Microsoft and Yelp recently announced a major local content deal. Bing’s local search results will now be “powered by Yelp,” with the traditional Bing content fields being replaced or augmented with Yelp data like rich review snippets, photos, and business attributes.
This Yelp integration is basically a total overhaul of Bing local – the front end has completely changed, and the data backend now heavily depends on Yelp. However, this doesn’t mean that Bing’s local search system is gone entirely. The official Yelp press release is titled “Yelp to Power Bing Local Search,” which might give the misleading impression that Yelp will exclusively power Bing local search. In fact, Yelp content is simply being integrated within the existing structure of Bing local search.
For brands and local businesses, this means that claiming listings on Bing is still important – you can’t just ignore Bing and focus on Yelp. Of course, the inverse is also true, in that having a well maintained and complete Yelp profile is now important for maximizing Bing profile quality.
Bing/Yelp and the Local Search Landscape
This is a pretty substantial deal with a relatively major impact on the overall local search landscape. Firstly, the deal is a big win for Yelp, which is getting some very serious exposure – every Bing local profile now features a prominent “powered by Yelp” logo. In combination with the upcoming Apple Maps deal where Yelp will be powering local business content, Yelp has had some seriously productive bizdev lately.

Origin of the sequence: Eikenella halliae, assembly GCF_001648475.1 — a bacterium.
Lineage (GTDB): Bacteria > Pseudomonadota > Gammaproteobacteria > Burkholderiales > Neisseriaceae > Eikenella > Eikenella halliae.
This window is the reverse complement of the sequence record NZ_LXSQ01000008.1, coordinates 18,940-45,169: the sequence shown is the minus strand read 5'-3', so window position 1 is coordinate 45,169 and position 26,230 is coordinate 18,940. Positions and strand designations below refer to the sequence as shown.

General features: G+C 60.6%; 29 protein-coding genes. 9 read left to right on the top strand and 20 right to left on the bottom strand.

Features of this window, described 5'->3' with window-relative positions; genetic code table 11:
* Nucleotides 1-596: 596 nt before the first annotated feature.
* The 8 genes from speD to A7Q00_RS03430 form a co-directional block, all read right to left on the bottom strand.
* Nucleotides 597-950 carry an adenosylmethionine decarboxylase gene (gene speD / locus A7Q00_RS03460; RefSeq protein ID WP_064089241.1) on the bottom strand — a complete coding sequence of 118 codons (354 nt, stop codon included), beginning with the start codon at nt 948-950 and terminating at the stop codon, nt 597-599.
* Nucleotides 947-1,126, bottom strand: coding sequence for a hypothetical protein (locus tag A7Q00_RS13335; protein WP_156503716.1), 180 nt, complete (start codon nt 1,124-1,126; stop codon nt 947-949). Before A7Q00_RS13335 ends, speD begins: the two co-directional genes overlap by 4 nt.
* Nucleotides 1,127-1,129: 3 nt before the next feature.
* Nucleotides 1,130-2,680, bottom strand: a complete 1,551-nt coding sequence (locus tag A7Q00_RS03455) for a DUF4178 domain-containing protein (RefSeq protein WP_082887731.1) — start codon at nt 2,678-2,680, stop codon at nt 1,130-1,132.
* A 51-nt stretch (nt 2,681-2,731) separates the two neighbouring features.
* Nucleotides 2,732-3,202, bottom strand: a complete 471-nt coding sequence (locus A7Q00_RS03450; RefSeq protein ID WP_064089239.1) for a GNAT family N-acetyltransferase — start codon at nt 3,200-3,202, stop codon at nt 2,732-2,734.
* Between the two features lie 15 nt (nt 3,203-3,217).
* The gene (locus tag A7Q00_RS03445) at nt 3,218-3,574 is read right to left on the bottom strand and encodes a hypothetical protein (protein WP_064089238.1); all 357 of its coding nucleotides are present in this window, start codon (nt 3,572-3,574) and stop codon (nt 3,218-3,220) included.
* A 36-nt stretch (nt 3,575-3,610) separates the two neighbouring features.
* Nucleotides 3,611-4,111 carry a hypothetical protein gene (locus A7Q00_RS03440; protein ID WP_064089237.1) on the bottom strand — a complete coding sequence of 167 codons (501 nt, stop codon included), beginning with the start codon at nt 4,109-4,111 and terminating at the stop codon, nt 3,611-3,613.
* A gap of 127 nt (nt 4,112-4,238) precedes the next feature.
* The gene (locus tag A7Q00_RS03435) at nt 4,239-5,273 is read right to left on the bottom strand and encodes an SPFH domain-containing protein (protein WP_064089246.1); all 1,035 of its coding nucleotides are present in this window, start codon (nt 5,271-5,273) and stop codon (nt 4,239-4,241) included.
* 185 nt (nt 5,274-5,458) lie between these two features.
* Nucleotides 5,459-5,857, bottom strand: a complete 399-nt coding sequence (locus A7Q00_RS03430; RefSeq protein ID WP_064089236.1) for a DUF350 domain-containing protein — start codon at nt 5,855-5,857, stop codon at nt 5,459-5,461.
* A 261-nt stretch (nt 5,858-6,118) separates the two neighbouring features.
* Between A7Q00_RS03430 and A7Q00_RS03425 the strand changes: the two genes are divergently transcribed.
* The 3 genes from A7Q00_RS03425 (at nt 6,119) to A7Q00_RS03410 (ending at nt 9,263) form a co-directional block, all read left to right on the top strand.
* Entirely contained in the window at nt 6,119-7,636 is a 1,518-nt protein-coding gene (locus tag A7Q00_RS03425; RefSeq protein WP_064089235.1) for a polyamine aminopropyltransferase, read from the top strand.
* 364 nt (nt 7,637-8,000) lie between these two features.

For Bing, the value of the deal is perhaps less obvious. While this is definitely a win in terms of profile quality, it ultimately doesn’t add anything permanent to Bing. Keep in mind that this is a content licensing deal only – Bing doesn’t actually own any of this Yelp content, and local profiles are working to generate reviews for Yelp, not Bing.
It’s easy to strike a comparison between Yelp/Bing and Google/Zagat. Clearly both engines see the tremendous importance of local reviews. From a competitive perspective, Yelp is obviously the more valuable property, compared to Zagat. While Zagat does have great brand equity, Yelp’s sheer volume of reviews and mindshare make it a dominant player in local search.
However, remember that Google actually owns Zagat, and all the reviews that get generated from the newly integrated Google+ Local profiles are Google property. Overall, the competitive positioning of Yelp/Zagat feels very similar to the position that Google and Bing have taken regarding social search. Where Bing chose to partner heavily with Facebook, Google created their own social network. It might not be clear which approach will lead to better long-term success, but it will be interesting to see how these two strategies compete.